Research has shown that eating coconut oil may decrease inflammation, raise levels of heart-protective HDL cholesterol, and promote insulin sensitivity (12, 13, 14).

Still, while many studies link MCT oil to weight loss, research on coconut oil’s effect on weight loss is lacking.

Numerous human studies have found that MCT oil consumption may promote feelings of fullness and that replacing LCTs with MCTs may lead to modest weight loss (15, 16).

But remember, results from MCT oil studies should not be applied to coconut oil (11).

In fact, only a few studies have investigated whether coconut oil can curb appetite or enhance weight loss, and their results aren’t promising.

Effects on fullness

Studies do not support the claim that coconut oil can substantially decrease hunger and increase fullness levels.

For example, one study in 15 women with excess weight found that eating breakfast with 25 ml of coconut oil was less effective at reducing appetite 4 hours after the meal, compared with eating the same amount of olive oil (17).

Another study in 15 children with obesity demonstrated that a meal containing 20 grams of coconut oil didn’t induce greater feelings of fullness than consuming the same amount of corn oil (5).

Additionally, a study in 42 adults found that coconut oil was significantly less filling than an MCT oil composed of high amounts of caprylic and capric acids, but slightly more filling than vegetable oil (7).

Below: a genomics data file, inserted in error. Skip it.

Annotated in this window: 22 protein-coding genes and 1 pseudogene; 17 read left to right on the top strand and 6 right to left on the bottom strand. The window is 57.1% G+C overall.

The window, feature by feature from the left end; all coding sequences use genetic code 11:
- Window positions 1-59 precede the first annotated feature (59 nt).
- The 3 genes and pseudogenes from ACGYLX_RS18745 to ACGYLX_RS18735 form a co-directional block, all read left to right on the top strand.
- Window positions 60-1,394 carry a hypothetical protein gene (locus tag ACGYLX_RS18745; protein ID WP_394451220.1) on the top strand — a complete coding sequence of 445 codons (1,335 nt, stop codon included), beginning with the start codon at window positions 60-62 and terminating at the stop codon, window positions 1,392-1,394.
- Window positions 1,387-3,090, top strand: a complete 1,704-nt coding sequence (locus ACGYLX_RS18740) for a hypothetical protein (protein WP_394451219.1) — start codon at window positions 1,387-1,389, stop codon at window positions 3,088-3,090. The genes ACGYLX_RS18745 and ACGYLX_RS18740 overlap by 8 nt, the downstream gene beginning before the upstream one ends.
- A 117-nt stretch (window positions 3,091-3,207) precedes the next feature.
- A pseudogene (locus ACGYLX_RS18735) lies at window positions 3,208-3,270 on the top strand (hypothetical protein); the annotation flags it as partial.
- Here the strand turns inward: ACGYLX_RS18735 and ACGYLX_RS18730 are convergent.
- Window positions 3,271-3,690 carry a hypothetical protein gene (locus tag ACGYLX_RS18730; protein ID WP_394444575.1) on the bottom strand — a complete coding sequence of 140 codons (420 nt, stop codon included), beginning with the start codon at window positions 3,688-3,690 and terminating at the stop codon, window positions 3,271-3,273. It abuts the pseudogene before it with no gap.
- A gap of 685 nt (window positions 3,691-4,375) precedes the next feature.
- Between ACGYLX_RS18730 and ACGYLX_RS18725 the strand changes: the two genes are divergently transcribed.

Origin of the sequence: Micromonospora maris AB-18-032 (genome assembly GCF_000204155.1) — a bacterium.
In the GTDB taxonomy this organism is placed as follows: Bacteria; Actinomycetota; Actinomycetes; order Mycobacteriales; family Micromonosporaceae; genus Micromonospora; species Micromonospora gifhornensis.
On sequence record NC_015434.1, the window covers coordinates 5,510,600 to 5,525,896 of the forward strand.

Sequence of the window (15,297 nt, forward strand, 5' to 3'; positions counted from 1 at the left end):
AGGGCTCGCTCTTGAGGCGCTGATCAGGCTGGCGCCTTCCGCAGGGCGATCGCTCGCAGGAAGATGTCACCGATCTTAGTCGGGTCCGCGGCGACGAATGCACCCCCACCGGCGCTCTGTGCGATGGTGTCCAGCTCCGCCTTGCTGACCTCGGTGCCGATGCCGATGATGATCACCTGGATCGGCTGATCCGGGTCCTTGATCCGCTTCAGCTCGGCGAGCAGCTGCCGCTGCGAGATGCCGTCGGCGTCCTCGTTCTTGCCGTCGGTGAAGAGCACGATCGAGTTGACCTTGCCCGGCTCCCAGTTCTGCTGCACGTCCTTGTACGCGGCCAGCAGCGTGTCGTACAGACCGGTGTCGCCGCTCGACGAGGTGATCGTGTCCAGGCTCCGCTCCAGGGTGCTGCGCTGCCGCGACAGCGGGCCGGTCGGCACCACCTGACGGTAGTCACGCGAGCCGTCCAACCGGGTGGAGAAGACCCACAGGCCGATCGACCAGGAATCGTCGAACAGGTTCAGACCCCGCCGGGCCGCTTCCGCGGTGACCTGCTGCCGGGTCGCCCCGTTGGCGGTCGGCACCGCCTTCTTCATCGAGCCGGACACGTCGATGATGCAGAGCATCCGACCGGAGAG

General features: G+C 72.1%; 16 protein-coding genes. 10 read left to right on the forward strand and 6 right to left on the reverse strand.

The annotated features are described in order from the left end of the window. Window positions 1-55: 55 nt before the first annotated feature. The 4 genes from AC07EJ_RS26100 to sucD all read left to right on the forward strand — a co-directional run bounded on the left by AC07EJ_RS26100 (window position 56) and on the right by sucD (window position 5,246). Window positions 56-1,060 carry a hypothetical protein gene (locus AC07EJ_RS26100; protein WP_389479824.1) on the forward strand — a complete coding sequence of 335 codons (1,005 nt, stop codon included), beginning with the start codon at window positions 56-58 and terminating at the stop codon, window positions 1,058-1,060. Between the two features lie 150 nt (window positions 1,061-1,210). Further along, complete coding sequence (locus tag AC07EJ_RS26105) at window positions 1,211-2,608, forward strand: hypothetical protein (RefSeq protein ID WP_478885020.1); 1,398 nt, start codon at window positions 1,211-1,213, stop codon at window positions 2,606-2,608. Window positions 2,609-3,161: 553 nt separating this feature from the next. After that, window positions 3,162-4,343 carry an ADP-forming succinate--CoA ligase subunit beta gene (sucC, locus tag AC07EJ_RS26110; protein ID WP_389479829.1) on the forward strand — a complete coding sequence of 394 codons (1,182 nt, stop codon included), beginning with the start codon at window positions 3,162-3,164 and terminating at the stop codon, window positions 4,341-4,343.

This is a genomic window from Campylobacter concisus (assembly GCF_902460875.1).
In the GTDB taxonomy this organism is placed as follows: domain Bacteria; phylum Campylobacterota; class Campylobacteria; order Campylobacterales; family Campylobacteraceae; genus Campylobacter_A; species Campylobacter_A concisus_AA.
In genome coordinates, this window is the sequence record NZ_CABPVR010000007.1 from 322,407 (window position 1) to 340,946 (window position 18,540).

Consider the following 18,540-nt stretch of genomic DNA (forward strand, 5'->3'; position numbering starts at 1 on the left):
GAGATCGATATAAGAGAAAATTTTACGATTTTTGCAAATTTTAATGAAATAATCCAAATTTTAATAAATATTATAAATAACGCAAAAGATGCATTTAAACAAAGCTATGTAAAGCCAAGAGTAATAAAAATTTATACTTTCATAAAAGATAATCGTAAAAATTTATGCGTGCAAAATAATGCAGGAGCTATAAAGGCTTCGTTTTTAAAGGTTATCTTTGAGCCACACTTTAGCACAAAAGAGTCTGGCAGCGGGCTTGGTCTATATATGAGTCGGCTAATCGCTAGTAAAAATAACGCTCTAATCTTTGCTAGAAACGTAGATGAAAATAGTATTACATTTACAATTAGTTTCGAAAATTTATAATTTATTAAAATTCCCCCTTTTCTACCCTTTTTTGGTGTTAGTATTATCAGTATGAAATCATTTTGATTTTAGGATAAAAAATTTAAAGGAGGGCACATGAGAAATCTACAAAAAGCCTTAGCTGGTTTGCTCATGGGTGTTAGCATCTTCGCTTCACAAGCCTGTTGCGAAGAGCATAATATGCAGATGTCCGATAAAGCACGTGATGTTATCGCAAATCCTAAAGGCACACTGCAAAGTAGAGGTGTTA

Researchers have concluded that results from MCT studies shouldn’t be applied to coconut oil and that there is little evidence to support using it to promote feelings of fullness.

Effects on weight loss

While many people believe that consuming coconut oil is a healthy and effective way to shed excess body fat, there is little evidence supporting this theory.

The few studies that have investigated the potential of this oil to enhance weight loss have not shown promising results.

For example, a 4-week study in 91 adults found no significant differences in body weight between groups that consumed 1.8 ounces (50 grams) of either coconut oil, butter, or olive oil per day (12).

However, some research suggests that coconut oil may decrease belly fat. A 4-week study in 20 adults with obesity observed that taking 2 tablespoons (30 ml) of this oil daily significantly reduced waist circumference in male participants (18).

Similarly, some studies in rodents have shown that coconut oil may help reduce belly fat. However, research in this area is still limited (19).

Another 8-week study in 32 adults showed that taking 2 tablespoons (30 ml) of coconut oil daily did not affect weight loss or weight gain, suggesting that this oil may have a neutral effect on your weight at best (13).

summary

Although coconut oil is often suggested to boost weight loss and feelings of fullness, current research does not support using it as a weight loss tool.

Coconut oil is not the weight-loss-enhancing wonder ingredient it’s portrayed to be, and more research on its potential to promote fat loss and feelings of fullness is warranted.

Nevertheless, though it may not enhance weight loss, it is a healthy fat that can be consumed as part of a well-balanced diet and utilized for a wealth of other purposes.

Still, it’s important to note that like all fats, coconut oil is high in calories. When trying to reach your desired weight, use it in small amounts to enhance the taste of your foods while keeping your calorie intake in check.

In general, rather than relying on single ingredients to drop excess pounds, it’s more beneficial to concentrate on the overall quality of your diet by consuming whole, nutrient-dense foods and practicing portion control.